Engine management systems

Hello
For those running borla stack injection 0n a 351/427 etc (not a modular motor) What system are you using? I searched and found the fast 2.0 is self tuning which seams like a great feature.trying to keep as simple as possible.
Thanks
 

Keith

Lifetime Supporter
I used the Borla 8 stack system when I completed RF 036. It was on a 347 from Coast High Performance. Used the EZ EFI 2.0 with an adjustable fuel pressure regulator and a fuel return. It started and ran on the first turn of the key. Ran very rich until the first drive where it started learning. Ran great by the second run (about 4-5 miles each time out). Can‘t get in a hurry with it and if you expect to run it in the shop without ever driving so it can “learn” you are going to be gravely disappointed.
The wire harness will need major modification to make it fit right on a mid-engine car, but it is all pretty straight forward and the instruction manual is good. If you are looking for a full race system, or you have a big cam, this is not what you are looking for.
Bottom line, yes I would use the EZ EFI 2.0 again.
 

Bill Kearley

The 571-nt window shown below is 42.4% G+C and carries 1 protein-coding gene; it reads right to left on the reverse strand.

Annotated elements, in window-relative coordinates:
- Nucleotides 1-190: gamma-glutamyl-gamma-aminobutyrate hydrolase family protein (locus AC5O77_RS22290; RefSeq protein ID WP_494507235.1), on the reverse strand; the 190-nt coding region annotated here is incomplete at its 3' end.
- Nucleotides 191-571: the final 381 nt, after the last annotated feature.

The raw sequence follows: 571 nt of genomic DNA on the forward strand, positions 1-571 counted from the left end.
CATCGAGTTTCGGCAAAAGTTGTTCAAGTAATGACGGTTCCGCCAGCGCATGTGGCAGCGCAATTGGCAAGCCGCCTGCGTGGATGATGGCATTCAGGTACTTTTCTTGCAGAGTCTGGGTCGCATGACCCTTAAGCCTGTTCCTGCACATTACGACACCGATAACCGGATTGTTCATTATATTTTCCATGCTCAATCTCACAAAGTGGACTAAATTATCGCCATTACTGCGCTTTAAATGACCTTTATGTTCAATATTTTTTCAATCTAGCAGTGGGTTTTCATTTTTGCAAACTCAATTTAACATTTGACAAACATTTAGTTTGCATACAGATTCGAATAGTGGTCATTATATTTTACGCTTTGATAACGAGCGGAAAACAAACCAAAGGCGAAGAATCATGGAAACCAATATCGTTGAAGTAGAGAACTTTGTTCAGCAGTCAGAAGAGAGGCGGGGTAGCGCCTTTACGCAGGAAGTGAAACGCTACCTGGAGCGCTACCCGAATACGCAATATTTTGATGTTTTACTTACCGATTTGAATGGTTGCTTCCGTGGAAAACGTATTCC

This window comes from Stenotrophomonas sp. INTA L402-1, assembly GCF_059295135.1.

Supporter
I'm using Holly XP with 8 stack Borla. The clown that set it up on a dyno and 600 plus HP was no good. I had it flashed and set again and it drives very nice, Make sure you sync your stacks.
 
Joe
I am running a Borla System using a Performance Electronics ECU, very happy with the performance. A some tips for you

1) Don't try to 'cheap out' on the system. To be successful, the Individual Runner EFI system needs a number of tuning features that often are left out to reduce cost. The system should support Alpha-N tuning or the Borla's won't be happy. Plan on running two O2 sensors. Don't let them talk you into just one to save money.

2) Get past the "self-learn" marketing hype. They all will do this but beware - you have to have a system up, running and a pretty good tune before the self-learn kicks in. Self-learn only affects the fuel table based on your driving and how it matches the preset Fuel Ratio table. It has to have a good place to start or it won't 'self-learn'. Self-Learn also won't do cold start, hot start, fuel economy, de-accel popping, timing. You or your tuner have to set all these before the self-learn get to be useful.